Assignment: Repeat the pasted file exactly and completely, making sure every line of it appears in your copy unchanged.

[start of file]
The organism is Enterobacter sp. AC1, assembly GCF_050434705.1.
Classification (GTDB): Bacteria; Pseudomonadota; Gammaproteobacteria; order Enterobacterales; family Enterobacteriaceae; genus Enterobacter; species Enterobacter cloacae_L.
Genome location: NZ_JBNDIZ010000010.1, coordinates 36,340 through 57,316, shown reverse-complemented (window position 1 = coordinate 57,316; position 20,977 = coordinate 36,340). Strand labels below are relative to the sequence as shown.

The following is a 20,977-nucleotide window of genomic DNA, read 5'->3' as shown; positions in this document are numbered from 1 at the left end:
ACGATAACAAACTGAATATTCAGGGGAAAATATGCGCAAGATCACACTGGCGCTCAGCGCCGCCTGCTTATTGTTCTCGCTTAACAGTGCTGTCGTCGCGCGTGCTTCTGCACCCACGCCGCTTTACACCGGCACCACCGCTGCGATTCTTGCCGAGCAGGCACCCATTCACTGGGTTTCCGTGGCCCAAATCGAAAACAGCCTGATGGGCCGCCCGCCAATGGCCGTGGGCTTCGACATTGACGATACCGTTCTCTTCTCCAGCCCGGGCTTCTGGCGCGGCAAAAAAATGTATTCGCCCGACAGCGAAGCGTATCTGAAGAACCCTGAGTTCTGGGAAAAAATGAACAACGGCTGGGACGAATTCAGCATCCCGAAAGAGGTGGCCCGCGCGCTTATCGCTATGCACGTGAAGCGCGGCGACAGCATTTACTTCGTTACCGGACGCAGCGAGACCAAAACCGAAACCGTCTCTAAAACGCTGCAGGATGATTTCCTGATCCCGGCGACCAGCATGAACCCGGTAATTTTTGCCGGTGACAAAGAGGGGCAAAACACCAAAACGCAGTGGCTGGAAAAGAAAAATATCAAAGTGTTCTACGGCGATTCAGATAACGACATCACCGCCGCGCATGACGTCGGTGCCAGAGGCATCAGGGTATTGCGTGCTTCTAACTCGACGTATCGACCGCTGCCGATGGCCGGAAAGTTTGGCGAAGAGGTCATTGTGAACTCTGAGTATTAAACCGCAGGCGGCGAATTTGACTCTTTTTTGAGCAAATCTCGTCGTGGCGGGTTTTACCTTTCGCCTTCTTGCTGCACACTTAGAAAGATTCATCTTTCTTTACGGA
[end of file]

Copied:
The organism is Enterobacter sp. AC1, assembly GCF_050434705.1.
Classification (GTDB): Bacteria; Pseudomonadota; Gammaproteobacteria; order Enterobacterales; family Enterobacteriaceae; genus Enterobacter; species Enterobacter cloacae_L.
Genome location: NZ_JBNDIZ010000010.1, coordinates 36,340 through 57,316, shown reverse-complemented (window position 1 = coordinate 57,316; position 20,977 = coordinate 36,340). Strand labels below are relative to the sequence as shown.

The following is a 20,977-nucleotide window of genomic DNA, read 5'->3' as shown; positions in this document are numbered from 1 at the left end:
ACGATAACAAACTGAATATTCAGGGGAAAATATGCGCAAGATCACACTGGCGCTCAGCGCCGCCTGCTTATTGTTCTCGCTTAACAGTGCTGTCGTCGCGCGTGCTTCTGCACCCACGCCGCTTTACACCGGCACCACCGCTGCGATTCTTGCCGAGCAGGCACCCATTCACTGGGTTTCCGTGGCCCAAATCGAAAACAGCCTGATGGGCCGCCCGCCAATGGCCGTGGGCTTCGACATTGACGATACCGTTCTCTTCTCCAGCCCGGGCTTCTGGCGCGGCAAAAAAATGTATTCGCCCGACAGCGAAGCGTATCTGAAGAACCCTGAGTTCTGGGAAAAAATGAACAACGGCTGGGACGAATTCAGCATCCCGAAAGAGGTGGCCCGCGCGCTTATCGCTATGCACGTGAAGCGCGGCGACAGCATTTACTTCGTTACCGGACGCAGCGAGACCAAAACCGAAACCGTCTCTAAAACGCTGCAGGATGATTTCCTGATCCCGGCGACCAGCATGAACCCGGTAATTTTTGCCGGTGACAAAGAGGGGCAAAACACCAAAACGCAGTGGCTGGAAAAGAAAAATATCAAAGTGTTCTACGGCGATTCAGATAACGACATCACCGCCGCGCATGACGTCGGTGCCAGAGGCATCAGGGTATTGCGTGCTTCTAACTCGACGTATCGACCGCTGCCGATGGCCGGAAAGTTTGGCGAAGAGGTCATTGTGAACTCTGAGTATTAAACCGCAGGCGGCGAATTTGACTCTTTTTTGAGCAAATCTCGTCGTGGCGGGTTTTACCTTTCGCCTTCTTGCTGCACACTTAGAAAGATTCATCTTTCTTTACGGA